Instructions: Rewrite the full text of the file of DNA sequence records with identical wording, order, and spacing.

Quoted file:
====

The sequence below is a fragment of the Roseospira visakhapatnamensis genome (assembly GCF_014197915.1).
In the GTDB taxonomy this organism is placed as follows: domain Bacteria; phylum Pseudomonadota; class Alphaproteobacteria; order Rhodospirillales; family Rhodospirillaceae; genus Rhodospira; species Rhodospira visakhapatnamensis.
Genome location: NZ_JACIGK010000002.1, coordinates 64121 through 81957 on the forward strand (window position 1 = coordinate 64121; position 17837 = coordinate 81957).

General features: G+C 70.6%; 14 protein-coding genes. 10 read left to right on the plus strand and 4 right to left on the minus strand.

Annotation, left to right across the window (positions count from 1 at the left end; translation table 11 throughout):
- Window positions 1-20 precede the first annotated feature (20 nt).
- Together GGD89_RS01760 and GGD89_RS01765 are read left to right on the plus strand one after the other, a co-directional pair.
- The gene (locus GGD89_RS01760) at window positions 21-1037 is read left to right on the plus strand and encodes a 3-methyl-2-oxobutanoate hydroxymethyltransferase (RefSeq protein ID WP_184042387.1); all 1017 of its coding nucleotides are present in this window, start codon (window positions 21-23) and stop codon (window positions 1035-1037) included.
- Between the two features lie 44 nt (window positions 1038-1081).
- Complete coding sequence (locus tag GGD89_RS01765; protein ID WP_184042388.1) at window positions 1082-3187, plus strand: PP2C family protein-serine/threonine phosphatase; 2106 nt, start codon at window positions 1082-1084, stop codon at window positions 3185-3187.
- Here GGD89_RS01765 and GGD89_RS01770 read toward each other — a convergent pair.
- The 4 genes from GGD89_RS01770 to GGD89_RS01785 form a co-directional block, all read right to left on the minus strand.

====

The sequence below is a fragment of the Roseospira visakhapatnamensis genome (assembly GCF_014197915.1).
In the GTDB taxonomy this organism is placed as follows: domain Bacteria; phylum Pseudomonadota; class Alphaproteobacteria; order Rhodospirillales; family Rhodospirillaceae; genus Rhodospira; species Rhodospira visakhapatnamensis.
Genome location: NZ_JACIGK010000002.1, coordinates 64121 through 81957 on the forward strand (window position 1 = coordinate 64121; position 17837 = coordinate 81957).

General features: G+C 70.6%; 14 protein-coding genes. 10 read left to right on the plus strand and 4 right to left on the minus strand.

Annotation, left to right across the window (positions count from 1 at the left end; translation table 11 throughout):
- Window positions 1-20 precede the first annotated feature (20 nt).
- Together GGD89_RS01760 and GGD89_RS01765 are read left to right on the plus strand one after the other, a co-directional pair.
- The gene (locus GGD89_RS01760) at window positions 21-1037 is read left to right on the plus strand and encodes a 3-methyl-2-oxobutanoate hydroxymethyltransferase (RefSeq protein ID WP_184042387.1); all 1017 of its coding nucleotides are present in this window, start codon (window positions 21-23) and stop codon (window positions 1035-1037) included.
- Between the two features lie 44 nt (window positions 1038-1081).
- Complete coding sequence (locus tag GGD89_RS01765; protein ID WP_184042388.1) at window positions 1082-3187, plus strand: PP2C family protein-serine/threonine phosphatase; 2106 nt, start codon at window positions 1082-1084, stop codon at window positions 3185-3187.
- Here GGD89_RS01765 and GGD89_RS01770 read toward each other — a convergent pair.
- The 4 genes from GGD89_RS01770 to GGD89_RS01785 form a co-directional block, all read right to left on the minus strand.